My friend Kelman Duran, who’s an artist too, talked about nostalgia as “we’re all attached to nostalgia because that’s what actually gives us hope for the future.” Because nostalgia isn’t so much the details or even the objective reality of our past, but just the feeling. And the feelings—which you cover here (in your writing) about reverie and all that, it’s more about the feeling of the memory and the thought, those feelings I think, that are the purity giving us hope for the future.
I think the way that I started looking at my paintings is not looking at time in a linear way. Everything is connected, I’m picturing time folding in on itself constantly. Also, if you have a relationship spiritually to your ancestors, always finding their presence around. Thinking about time moving in that way. So much nostalgia is paying homage.
Actually, there’s a part in your writing where Nishida talks about how time is both one and many, changing and unchanging, past and future in the present. That reminds me of the Diamond Sutra, a Buddhist text where in essence... it is not going to do it justice to try and summarize it…
It’s so hard for us to put into words.

But in essence, it’s saying that the past cannot be retained, the present cannot be maintained, and the future cannot be attained. So it’s like what you were talking about, that everything is kind of one and the same, it’s in flow.
It’s in constant flow. 


Zoé Blue M.: Finding the Sound of Emptiness


Were your grandparents into art?
My memory of my grandparents who live in France, and the way they thought about art, has always been informative for me since they were super into Asian culture. And I say Asian culture specifically because they had no real understanding of the divisions between different cultures. I would be finding a katana and a Chinese dragon.
The French have a word for that. Chinoiserie. Chinese-y, but really meaning Asian-y.
Yeah, and the Orientalism movement. But the way that I look at my relationship with my Japanese side is in a beautiful, more spiritually guided way. My grandmother’s relationship to being Japanese American is immigrating here and marrying someone who came out of the war, came out of internment. Culturally for them there was a lot of rejection.
Yeah, I have certain relatives who were very intent on assimilating. They were like, “No, we speak good English.”
“We’re American.” Which is true, they are, you know. Then there’s my grandmother on the immigrant side who doesn’t really identify with the Japanese-American community because she’s Japanese. There’s this mix between the two ways. As we got older, what I found interesting was the duality of rejection. But the constant underlying spiritualism is everywhere. She would have this attitude of, “No, not subscribing to that.” But at the same time, she would say, “This is a good omen here, a bad one here.” Doing things without saying them and growing up with an underlying spiritual and cultural current.
I had similar instances with my mom where she’d be like, “Oh, we don’t do that in our culture, in our family.” But then on the flip side, she’d also be like, “No, we don’t do that. We’re not like those Asians. We’re American.” As a kid, I was thinking, “So, which is it, Mom?” She’d cherry-pick when to leverage the Asian culture and when to leverage American culture.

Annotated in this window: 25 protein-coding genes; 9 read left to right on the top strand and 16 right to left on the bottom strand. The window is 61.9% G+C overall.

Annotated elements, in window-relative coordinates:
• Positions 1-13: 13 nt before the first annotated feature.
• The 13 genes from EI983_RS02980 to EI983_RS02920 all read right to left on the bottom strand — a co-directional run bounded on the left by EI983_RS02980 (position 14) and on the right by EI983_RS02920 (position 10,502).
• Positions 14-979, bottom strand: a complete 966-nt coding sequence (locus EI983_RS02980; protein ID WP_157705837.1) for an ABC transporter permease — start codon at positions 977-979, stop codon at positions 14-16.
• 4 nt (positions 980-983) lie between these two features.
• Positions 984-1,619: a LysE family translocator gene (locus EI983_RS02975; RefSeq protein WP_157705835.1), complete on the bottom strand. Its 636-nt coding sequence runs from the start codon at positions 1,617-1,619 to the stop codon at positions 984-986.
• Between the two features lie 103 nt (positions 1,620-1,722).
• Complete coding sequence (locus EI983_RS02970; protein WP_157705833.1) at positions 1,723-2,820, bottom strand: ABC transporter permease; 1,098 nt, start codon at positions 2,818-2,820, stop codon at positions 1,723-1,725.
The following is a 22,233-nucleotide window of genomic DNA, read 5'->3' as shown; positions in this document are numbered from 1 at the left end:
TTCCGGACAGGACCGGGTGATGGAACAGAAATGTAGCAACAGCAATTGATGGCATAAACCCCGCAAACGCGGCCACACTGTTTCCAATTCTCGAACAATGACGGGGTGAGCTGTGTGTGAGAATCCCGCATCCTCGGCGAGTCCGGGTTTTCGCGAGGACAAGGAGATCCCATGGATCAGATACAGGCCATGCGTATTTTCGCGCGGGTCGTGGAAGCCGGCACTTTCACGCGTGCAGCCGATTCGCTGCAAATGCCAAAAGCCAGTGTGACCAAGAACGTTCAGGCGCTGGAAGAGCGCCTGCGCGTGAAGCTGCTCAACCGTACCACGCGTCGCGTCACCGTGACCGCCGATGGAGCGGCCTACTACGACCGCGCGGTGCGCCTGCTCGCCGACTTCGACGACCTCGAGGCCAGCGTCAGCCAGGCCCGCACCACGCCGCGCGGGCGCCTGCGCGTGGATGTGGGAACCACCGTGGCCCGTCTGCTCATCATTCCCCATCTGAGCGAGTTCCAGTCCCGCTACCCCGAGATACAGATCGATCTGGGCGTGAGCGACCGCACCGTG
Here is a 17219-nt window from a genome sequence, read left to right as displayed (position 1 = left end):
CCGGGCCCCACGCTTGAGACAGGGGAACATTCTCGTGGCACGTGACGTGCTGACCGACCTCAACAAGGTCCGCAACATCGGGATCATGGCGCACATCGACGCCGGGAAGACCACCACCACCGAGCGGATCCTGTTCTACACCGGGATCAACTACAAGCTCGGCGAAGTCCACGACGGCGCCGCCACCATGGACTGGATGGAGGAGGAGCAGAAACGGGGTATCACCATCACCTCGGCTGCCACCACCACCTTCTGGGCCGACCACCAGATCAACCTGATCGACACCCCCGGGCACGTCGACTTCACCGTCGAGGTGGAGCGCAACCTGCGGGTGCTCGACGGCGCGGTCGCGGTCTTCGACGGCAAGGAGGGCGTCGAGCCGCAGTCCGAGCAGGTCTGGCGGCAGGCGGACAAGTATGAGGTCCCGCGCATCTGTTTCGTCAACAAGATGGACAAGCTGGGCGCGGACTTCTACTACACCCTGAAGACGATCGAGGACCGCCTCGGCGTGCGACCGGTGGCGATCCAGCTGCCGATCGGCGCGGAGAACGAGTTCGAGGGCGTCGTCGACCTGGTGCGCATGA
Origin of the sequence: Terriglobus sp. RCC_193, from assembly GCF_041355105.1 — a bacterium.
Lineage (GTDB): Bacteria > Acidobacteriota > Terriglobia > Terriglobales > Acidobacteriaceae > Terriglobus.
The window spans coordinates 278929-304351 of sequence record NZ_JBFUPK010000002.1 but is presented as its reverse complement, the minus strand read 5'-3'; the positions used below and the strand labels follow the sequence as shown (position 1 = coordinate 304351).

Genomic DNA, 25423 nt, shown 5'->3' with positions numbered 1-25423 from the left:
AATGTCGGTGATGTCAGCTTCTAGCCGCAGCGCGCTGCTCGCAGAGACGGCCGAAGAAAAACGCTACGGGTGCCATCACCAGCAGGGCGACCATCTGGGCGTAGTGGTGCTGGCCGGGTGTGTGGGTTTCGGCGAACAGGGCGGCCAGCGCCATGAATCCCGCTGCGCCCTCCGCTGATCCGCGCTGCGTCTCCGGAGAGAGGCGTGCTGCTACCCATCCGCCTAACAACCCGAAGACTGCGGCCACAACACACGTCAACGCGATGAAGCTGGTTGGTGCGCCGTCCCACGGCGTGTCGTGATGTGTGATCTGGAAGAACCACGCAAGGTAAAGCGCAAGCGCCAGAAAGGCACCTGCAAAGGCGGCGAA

Right. Then you grow up and go to school and they’re saying, “You’re Asian.” You’re there thinking, “Okay, but I don’t feel Asian in the way that you’re sort of saying that to me.” When I started making work, I found it really difficult to put my finger on anything. And as I continued I realized that putting your finger on it was an agenda that was forced onto me.
For example, how do I make it easier for you to understand all the different things about my background? What does that mean, why do I look like this, do that, eat this? The more I read various identity philosophies I realized being able to dilute things in that way wasn’t something I wanted. It simplifies it in a way that isn’t necessary. The truth is that it’s complicated, but that doesn’t have to mean difficult. I want my work to operate in that way. It isn’t trying to figure everything out or be easy to understand, but still be generous. Simplifying it for anyone... to me, it’s not something I’m interested in.


Zoé Blue M.: Finding the Sound of Emptiness
Images from the interview, arranged by the artist


Your work is so extremely detailed. What’s interesting to me as a musician, from a fan’s standpoint, is they’ll be like, “I’d love to hear a Holodec take on this genre.” So I can even see myself thinking, “I wonder what a Zoé approach would be for something like x?” Because one of the big themes in Asian painting was the concept of wu, which is emptiness. Negative space. Where they only draw a bit of foreground and a bit of the background and the majority is negative. Yet we see everything. I was just thinking, “I wonder what Zoé’s take on that would be.” 
And then there’s also mu, which I think Miyazaki explained as the sound between claps [claps].
I think in Japanese it’s mu, in Korean too, and in Mandarin it’s wu, but it’s all the same character 無.
The emptiness. It’s actually one of the main forces of the next body of work that I’ve been thinking about. We’re on the same page. It’s the in-between. I’m thinking about paintings that have no figuration existing as the sound of that emptiness.

Your work really resonates in the digital realm partly, I think, because it is so colorful.
There are some really amazing painters that don’t read well digitally but are phenomenal, I mean really phenomenal in person.